Influencer Marketing for Highly Regulated Industries

To whom it may concern… That is the question. 

There are products, services, and entire industries that raise concern for many people. A sample list may include cannabis, alcohol, gaming and lotteries, pharmaceuticals, etc. These industries are highly regulated due to their high-risk potential. Access to some may be restricted by age, territory or forbidden from being publicly promoted. For example, since 2005, all 168 member states of the World Health Organization agreed to ban tobacco advertising (unless it’d be unconstitutional). Of course, not everything is as harmful as smoking or as straightforward as an international ban. There are many regulated areas where influencer marketing can thrive generating exciting content and proving beneficial for all involved. 

First of all, fear not! 

Influencer marketing is built on trust. Both the brands and the consumers rely on trust in the influencer to make a meaningful connection. When traditional advertising models (broadcast, print, billboards) are not available, organic influencer content becomes a premium alternative to resonate with new audiences. For CBD-infused products or alcoholic beverages, the element of social validation is a major factor as well, both online and offline. We seek to share these experiences, albeit always encouraging responsible consumption.

 

Here are three steps for successful influencer marketing campaigns for highly regulated industries:

  1. Understand the Industry 
  2. Understand the Platform 
  3. Understand the Context

Understand the Industry

Study and understand the legalities of the industry in question because regulations may differ from country to country or state to state. For example, while cannabis is legal in some states, it is still illegal at the federal level. It means no cross-state trade or marketing, which can hinder working with a celebrity-status influencer so it can be beneficial to focus on micro-influencers in specific communities. Always keep in mind that “the wording of posts must be pre-approved to avoid liability,” suggests Eric Dahan, CEO of Open Influence.

 

Companies might find the initial ramp-up period especially daunting due to common challenges in identifying the right influencers, selecting a platform or creating engaging stories, among other hurdles. More often than not, marketers focus solely on the distribution qualities of influencers, leaving aside their creative potential and personal connection with their audiences. A balance between campaign guidelines and creative freedom will impact the outcome of an influencer initiative. If you are hesitant to commit to possible higher risk ideas, monitor the market-wide type of content created by industry leaders. Brands in regulated industries can leverage the creative power of influencers to keep their marketing fresh and creative while playing by the rules.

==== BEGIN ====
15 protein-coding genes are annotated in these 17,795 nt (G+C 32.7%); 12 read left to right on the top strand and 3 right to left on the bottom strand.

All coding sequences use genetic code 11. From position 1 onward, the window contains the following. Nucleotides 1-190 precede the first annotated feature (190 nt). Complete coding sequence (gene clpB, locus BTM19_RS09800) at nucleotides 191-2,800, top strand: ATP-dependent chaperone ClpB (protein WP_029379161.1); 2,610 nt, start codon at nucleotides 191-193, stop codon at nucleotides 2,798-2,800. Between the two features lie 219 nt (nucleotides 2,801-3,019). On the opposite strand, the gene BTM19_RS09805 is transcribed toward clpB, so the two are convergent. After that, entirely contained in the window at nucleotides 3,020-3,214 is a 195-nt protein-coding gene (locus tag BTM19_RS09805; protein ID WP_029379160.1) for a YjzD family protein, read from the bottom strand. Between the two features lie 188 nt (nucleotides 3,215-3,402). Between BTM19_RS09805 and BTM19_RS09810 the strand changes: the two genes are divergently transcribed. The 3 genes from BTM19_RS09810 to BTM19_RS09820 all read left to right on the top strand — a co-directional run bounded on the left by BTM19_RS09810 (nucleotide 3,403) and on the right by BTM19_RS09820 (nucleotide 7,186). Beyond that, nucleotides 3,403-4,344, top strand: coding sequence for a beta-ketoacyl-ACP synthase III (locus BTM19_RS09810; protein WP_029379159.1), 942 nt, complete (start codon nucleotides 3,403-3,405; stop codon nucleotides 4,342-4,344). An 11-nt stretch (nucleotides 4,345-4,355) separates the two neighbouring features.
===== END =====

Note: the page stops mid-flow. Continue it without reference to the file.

Understand the Platform 

You must have seen these labels by now. Sponsored content. Paid partnership. The Federal Trade Commission (FTC) continuously updates its Guidelines for Internet Advertising since 2000. They have developed specific endorsement protocols as well, most recently upgraded in 2015. There is even a handy Influencer 101 Guide with clear instructions on how to mark your branded content. Keep in mind that what is possible on TikTok may not be an option on Twitter and so on, beyond the platforms’ technicalities. Social media platforms are evolving in regard to how they regulate influencer content themselves. “Platforms are adopting their own policies and practices and building enforcement features to curb the game of Whack-A-Mole,” comments Dahan. “In most cases, it is designed to help everyone stay in compliance with existing laws.” A great example of this principle in action would be a temporary ban on the promotion of non-medical masks and face coverings on Facebook and Instagram in the wake of coronavirus misinformation at the start of the pandemic.

Influencer marketing for highly regulated industries

Understand the Context

Beyond the legalities and practicalities of what’s possible, it is also worth paying attention to the wider social context of your potential influencer marketing campaign. What is the sensitivity around your particular subject at this time? How would your audience perceive this content coming from you? This requires more than a knowledge of laws and algorithms. Earlier in 2020, during the Black Lives Matter protest around the United States, some brands and influencers compromised their reputation under accusations of “performative allyship”. While every moment is an opportunity, not every moment is an opportunity to promote a product or a service, especially if it is connected to a highly regulated industry. This would be a great time to remember to trust your audience, too. Polls and exploratory posts can help you sense your followers’ attitude towards an idea. They have decision-making power too, including a chance to publicly comment or privately report/flag your content if it seems to violate any laws, guidelines and seem insensitive given its zeitgeist. 

The change in any Presidential administration is likely to bring additional developments in FTC guidelines and attitudes towards social media and highly regulated industries in general and their crossover, in particular. We will continue to inform you of the latest updates and trends in the coming months. For now, this primer is a good place to start for safer engagement.

Resources to keep in your influencer marketing toolkit:

Want to learn more? Contact Open Influence for influencer marketing strategies for highly regulated industries.

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